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Working towards regional agreements: recent developments in co-operative resource management in Canada's British Columbia

Robinson, Cathy



Australian geographical studies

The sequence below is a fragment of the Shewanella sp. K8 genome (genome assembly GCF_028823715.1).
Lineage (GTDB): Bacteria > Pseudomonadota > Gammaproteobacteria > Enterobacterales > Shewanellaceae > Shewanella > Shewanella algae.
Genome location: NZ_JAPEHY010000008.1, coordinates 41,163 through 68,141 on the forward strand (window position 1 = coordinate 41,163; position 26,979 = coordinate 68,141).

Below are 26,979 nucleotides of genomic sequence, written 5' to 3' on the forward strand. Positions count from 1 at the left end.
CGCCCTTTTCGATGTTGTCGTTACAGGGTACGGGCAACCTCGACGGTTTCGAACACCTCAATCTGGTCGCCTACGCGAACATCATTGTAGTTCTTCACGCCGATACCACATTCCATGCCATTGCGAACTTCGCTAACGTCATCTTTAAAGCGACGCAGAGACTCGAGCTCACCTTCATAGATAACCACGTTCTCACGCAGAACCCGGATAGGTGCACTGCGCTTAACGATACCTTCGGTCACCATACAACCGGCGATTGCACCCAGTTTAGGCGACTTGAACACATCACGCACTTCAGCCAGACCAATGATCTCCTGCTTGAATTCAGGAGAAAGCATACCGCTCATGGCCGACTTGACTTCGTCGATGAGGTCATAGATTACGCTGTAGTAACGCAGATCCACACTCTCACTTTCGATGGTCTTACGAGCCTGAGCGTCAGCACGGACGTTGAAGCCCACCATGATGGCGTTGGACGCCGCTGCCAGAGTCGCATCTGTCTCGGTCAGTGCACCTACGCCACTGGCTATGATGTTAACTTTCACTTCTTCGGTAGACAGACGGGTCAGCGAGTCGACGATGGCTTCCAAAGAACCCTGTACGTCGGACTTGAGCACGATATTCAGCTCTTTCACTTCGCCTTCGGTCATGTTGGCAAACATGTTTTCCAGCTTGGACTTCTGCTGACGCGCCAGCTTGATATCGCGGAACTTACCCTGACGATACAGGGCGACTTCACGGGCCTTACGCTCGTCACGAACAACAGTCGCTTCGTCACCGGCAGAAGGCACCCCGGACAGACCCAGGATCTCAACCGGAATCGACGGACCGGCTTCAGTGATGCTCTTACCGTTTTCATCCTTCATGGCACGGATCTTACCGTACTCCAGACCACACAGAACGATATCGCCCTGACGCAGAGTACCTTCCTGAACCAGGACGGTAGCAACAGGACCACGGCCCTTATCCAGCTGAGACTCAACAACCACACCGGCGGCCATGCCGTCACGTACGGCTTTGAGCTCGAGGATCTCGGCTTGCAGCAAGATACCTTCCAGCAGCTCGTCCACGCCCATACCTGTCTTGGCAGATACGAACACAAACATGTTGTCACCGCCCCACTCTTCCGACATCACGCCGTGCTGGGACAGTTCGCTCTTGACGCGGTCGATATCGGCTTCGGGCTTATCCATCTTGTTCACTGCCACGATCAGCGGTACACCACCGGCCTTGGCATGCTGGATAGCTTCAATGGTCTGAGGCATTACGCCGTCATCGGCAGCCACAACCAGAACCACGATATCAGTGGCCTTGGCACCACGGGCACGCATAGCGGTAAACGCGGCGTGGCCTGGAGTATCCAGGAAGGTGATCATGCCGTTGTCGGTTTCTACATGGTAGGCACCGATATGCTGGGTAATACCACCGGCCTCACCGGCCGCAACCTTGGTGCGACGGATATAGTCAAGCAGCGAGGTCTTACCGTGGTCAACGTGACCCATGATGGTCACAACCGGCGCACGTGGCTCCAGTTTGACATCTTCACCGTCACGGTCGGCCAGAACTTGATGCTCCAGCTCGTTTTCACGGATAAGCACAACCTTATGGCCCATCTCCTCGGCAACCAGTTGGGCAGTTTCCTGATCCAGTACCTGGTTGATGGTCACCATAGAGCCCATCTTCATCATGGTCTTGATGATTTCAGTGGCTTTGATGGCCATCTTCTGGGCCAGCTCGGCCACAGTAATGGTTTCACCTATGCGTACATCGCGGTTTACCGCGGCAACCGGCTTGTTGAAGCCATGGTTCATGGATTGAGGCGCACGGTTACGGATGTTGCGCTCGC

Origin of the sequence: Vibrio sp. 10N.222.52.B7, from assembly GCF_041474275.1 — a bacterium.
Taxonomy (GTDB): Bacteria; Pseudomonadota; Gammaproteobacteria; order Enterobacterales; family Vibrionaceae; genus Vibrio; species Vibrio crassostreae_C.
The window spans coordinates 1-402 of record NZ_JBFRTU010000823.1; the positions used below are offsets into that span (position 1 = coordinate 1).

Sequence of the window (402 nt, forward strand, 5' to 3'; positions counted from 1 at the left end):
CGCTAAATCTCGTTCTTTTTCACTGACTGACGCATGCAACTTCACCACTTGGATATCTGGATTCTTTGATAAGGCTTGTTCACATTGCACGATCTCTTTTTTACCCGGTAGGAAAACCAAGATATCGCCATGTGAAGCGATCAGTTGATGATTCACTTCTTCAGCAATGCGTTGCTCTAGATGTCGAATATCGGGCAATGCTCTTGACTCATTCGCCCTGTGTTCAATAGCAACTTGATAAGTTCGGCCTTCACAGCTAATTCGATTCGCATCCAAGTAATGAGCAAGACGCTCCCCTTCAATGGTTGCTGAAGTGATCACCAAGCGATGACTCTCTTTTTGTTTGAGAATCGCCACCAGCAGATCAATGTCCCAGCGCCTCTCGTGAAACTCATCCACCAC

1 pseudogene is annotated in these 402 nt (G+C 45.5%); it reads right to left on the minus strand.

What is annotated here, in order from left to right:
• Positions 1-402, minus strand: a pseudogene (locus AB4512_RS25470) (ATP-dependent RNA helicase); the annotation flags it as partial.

Canada's experience with ‘regional agreements’ has attracted considerable attention in Australia as a means by which Indigenous people can secure their native title rights to land and sea and ensure they can participate in the development and management of their homeland territories. However, regional agreements implemented in Canada thus far have often taken years to negotiate. To provide a degree of certainty for resource management and decision-making while the native title claims process is underway, Canadian governments have proceeded to establish interim resource use and management agreements with Indigenous communities. While both governments and Indigenous people stress that interim arrangements do not replace or limit the scope for future claim settlements, it is recognised that the development of such co-operative relationships will make long-lasting formal agreements easier to achieve. This paper draws on several recent examples of interim agreements that have been negotiated for the salmon fishery resource in the Skeena River catchment, and considers how these local experiences offer useful approaches for resource management and native title issues in Australia. These examples demonstrate the importance of building shared understandings of resource values and management approaches prior to cementing co-management partnerships in formal settlements. They also show some of the problems and prospects facing Indigenous peoples in their efforts to benefit from such co-management agreements.

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